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Shying Away From Life

Dov Finkelstein, LCSW

Some of us feel a little self-conscious at times. But for some people, it becomes a real stumbling block, causing them to retreat into loneliness. What’s really behind this anxiety — and how to overcome it.

Wednesday, January 04, 2012

Avigail is curled up on her sofa late at night, staring at the wedding invitation in her hand. She’s been thinking about this event ever since she first received the invite three weeks ago.

I’m going to make a complete fool out of myself if I go this chasunah, Avigail thinks. I don’t know anyone there. I’m going to sit there like a dummy and have nothing to say. And if someone talks to me, I’ll probably say the wrong thing. Then my face will turn bright red and everyone will stare.

Most of us are a little nervous about meeting strangers or being in uncomfortable social situations. But for some people, that nervousness becomes a crippling fear, causing them to withdraw into loneliness. They worry constantly about being watched, judged, and criticized in social situations. When self-consciousness and shyness rise to this excessive, intense level, it’s called Social Anxiety Disorder, or “social phobia.” Of all the anxiety disorders, social phobia is the most common, affecting up to 13 percent of the population.

At the root of all worry is a reaction to some threat. With social interactions, however, there is no real danger or risk beyond the possibility that the other person might react negatively. So why is the mere chance of that happening enough to provoke long bouts of worry and, at times, a full-fledged panic attack?

The reason behind this seemingly irrational behavior is that social relationships are almost as essential (or perhaps even more essential in some ways) to a person’s sense of well-being as is physical safety. Social science surveys have shown that people say they’re happiest when in the company of friends and family. When asked to list pleasant, mood-boosting activities, people commonly respond, “Being with happy people,” “Having people show interest in what I say,” and “Being with friends.”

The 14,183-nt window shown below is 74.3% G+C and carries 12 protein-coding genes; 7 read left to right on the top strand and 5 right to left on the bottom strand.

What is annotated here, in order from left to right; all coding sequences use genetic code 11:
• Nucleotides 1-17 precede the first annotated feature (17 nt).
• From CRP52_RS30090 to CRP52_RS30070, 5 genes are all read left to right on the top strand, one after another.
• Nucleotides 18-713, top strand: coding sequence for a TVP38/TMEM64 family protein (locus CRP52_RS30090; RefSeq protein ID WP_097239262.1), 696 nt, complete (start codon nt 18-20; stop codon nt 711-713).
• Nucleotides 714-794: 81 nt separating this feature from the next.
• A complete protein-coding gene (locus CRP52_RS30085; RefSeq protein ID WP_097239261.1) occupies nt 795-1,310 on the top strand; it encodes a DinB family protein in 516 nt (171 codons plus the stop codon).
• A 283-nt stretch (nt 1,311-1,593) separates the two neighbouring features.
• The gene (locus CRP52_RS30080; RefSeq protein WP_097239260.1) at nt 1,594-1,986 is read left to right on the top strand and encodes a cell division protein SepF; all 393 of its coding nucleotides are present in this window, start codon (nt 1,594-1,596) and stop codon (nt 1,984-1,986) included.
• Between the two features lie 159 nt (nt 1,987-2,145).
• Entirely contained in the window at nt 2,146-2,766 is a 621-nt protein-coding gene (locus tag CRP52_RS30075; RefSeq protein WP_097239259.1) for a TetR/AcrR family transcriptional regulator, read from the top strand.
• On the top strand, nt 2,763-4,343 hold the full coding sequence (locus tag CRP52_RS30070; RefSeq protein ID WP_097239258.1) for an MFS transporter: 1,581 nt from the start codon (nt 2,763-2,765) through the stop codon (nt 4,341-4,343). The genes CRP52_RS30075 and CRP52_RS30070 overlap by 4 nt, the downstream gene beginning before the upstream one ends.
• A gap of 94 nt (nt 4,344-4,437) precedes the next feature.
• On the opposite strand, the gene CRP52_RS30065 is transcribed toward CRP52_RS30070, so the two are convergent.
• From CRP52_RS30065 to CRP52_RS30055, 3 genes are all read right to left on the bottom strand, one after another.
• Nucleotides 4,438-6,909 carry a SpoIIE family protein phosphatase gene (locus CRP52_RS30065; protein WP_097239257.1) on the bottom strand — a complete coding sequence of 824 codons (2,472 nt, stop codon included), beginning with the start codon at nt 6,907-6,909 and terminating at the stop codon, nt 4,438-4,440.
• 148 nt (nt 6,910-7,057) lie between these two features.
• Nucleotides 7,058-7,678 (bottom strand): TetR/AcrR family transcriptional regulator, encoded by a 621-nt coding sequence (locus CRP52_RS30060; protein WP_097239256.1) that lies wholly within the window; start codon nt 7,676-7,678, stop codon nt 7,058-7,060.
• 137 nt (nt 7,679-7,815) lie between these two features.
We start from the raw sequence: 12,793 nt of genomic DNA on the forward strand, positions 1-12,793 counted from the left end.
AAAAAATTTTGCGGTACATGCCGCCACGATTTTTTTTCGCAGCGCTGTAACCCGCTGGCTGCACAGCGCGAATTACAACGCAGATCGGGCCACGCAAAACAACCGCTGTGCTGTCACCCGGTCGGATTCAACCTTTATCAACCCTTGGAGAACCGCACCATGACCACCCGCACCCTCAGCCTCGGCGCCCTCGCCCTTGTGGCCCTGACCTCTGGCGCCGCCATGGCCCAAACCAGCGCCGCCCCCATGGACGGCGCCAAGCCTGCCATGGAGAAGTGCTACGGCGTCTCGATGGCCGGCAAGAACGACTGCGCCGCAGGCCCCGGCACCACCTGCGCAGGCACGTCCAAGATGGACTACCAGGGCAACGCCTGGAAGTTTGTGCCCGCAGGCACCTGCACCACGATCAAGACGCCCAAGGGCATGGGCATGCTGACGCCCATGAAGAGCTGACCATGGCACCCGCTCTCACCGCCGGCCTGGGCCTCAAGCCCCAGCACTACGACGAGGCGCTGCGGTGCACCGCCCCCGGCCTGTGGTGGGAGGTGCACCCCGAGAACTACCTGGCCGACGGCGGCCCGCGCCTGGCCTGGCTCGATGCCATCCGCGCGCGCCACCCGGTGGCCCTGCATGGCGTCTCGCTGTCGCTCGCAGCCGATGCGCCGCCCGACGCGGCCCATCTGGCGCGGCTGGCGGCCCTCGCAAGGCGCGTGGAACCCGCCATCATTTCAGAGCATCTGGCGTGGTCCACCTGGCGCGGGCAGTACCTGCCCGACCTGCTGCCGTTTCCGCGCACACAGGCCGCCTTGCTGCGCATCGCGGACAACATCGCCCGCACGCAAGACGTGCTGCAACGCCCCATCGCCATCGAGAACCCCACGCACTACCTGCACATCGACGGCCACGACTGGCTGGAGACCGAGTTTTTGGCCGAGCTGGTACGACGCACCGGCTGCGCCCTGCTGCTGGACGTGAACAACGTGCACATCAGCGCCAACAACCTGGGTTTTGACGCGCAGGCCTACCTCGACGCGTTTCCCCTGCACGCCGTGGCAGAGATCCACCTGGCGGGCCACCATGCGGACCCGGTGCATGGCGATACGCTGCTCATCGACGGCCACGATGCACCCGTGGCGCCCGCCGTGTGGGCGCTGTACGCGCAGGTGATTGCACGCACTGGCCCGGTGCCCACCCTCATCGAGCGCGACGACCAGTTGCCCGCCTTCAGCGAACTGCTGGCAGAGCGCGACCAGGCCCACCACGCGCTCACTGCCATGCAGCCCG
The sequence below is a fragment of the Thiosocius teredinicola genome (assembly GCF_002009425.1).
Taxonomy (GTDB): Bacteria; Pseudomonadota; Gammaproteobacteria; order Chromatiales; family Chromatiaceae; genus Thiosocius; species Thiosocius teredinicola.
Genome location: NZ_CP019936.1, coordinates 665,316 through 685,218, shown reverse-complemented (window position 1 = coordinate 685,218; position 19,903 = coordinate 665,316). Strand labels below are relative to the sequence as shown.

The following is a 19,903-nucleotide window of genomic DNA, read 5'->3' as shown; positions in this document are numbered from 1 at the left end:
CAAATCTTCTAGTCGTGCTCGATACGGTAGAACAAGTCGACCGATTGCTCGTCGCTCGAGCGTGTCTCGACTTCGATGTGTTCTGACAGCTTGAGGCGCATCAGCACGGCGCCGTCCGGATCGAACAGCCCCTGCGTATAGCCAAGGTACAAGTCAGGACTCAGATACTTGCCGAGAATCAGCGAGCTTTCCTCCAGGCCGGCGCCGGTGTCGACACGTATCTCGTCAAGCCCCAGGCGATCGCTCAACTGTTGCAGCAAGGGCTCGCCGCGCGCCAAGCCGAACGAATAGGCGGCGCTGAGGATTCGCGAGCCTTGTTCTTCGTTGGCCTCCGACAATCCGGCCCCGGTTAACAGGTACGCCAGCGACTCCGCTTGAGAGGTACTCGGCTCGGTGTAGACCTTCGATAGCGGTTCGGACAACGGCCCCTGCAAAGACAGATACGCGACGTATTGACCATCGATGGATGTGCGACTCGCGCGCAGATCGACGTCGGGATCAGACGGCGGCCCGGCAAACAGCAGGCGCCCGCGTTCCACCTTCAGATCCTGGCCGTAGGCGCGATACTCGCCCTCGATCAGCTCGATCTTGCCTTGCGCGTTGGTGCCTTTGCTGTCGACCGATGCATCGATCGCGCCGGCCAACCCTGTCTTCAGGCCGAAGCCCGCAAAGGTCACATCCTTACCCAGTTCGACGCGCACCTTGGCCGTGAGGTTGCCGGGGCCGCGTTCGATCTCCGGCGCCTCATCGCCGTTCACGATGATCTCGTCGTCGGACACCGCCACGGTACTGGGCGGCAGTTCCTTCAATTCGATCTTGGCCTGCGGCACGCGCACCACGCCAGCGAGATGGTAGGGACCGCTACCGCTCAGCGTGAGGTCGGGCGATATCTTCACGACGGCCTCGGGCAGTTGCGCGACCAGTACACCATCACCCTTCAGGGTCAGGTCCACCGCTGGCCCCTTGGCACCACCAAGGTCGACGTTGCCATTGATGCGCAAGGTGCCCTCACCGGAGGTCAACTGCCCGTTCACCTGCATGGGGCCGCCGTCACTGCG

People even need others in order to fully enjoy their own good fortune. The Acharonim teach us that even if a person could go to the heavens and see the angels, he would not fully enjoy this great vision until he came back down to earth and shared it with his friends.

Social relationships also have a strong impact on one’s sense of self. A person who feels respected by society feels more confident; conversely, a lack of respect from others can send one’s self-esteem plummeting. The Alter of Slabodka said that it’s impossible for a person to live without any feelings of self-respect, and if there were a way to completely remove a person’s self-respect, that person would die. Chazal, understanding the human need for social acceptance, even likened the punishment of cherem (social exclusion) to a death sentence.

 

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